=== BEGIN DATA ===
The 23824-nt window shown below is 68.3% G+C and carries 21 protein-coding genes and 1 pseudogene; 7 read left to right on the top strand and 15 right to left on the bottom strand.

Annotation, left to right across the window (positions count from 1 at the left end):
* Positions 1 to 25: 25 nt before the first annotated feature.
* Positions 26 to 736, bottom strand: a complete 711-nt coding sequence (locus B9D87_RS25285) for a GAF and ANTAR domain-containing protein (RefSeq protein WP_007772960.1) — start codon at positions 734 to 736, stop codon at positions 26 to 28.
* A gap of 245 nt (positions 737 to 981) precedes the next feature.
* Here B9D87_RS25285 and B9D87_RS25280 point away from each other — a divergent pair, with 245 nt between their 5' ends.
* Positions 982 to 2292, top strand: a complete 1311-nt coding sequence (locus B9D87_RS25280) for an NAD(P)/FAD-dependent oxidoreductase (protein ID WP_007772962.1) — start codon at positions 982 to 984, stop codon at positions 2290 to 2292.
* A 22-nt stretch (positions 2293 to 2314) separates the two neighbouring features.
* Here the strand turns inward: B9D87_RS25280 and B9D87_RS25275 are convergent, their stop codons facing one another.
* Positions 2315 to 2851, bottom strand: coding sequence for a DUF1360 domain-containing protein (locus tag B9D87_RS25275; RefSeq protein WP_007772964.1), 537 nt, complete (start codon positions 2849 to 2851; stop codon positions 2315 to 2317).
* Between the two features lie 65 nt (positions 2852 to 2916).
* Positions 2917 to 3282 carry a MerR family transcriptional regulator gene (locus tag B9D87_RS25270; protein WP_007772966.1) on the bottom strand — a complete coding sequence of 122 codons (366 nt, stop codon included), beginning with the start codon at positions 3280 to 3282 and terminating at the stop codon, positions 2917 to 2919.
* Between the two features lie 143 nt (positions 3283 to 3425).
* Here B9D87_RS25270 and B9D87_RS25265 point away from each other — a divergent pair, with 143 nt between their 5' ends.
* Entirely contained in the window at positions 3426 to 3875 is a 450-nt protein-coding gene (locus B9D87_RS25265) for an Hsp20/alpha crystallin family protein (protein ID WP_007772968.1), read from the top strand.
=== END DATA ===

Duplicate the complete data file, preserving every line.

The 23824-nt window shown below is 68.3% G+C and carries 21 protein-coding genes and 1 pseudogene; 7 read left to right on the top strand and 15 right to left on the bottom strand.

Annotation, left to right across the window (positions count from 1 at the left end):
* Positions 1 to 25: 25 nt before the first annotated feature.
* Positions 26 to 736, bottom strand: a complete 711-nt coding sequence (locus B9D87_RS25285) for a GAF and ANTAR domain-containing protein (RefSeq protein WP_007772960.1) — start codon at positions 734 to 736, stop codon at positions 26 to 28.
* A gap of 245 nt (positions 737 to 981) precedes the next feature.
* Here B9D87_RS25285 and B9D87_RS25280 point away from each other — a divergent pair, with 245 nt between their 5' ends.
* Positions 982 to 2292, top strand: a complete 1311-nt coding sequence (locus B9D87_RS25280) for an NAD(P)/FAD-dependent oxidoreductase (protein ID WP_007772962.1) — start codon at positions 982 to 984, stop codon at positions 2290 to 2292.
* A 22-nt stretch (positions 2293 to 2314) separates the two neighbouring features.
* Here the strand turns inward: B9D87_RS25280 and B9D87_RS25275 are convergent, their stop codons facing one another.
* Positions 2315 to 2851, bottom strand: coding sequence for a DUF1360 domain-containing protein (locus tag B9D87_RS25275; RefSeq protein WP_007772964.1), 537 nt, complete (start codon positions 2849 to 2851; stop codon positions 2315 to 2317).
* Between the two features lie 65 nt (positions 2852 to 2916).
* Positions 2917 to 3282 carry a MerR family transcriptional regulator gene (locus tag B9D87_RS25270; protein WP_007772966.1) on the bottom strand — a complete coding sequence of 122 codons (366 nt, stop codon included), beginning with the start codon at positions 3280 to 3282 and terminating at the stop codon, positions 2917 to 2919.
* Between the two features lie 143 nt (positions 3283 to 3425).
* Here B9D87_RS25270 and B9D87_RS25265 point away from each other — a divergent pair, with 143 nt between their 5' ends.
* Entirely contained in the window at positions 3426 to 3875 is a 450-nt protein-coding gene (locus B9D87_RS25265) for an Hsp20/alpha crystallin family protein (protein ID WP_007772968.1), read from the top strand.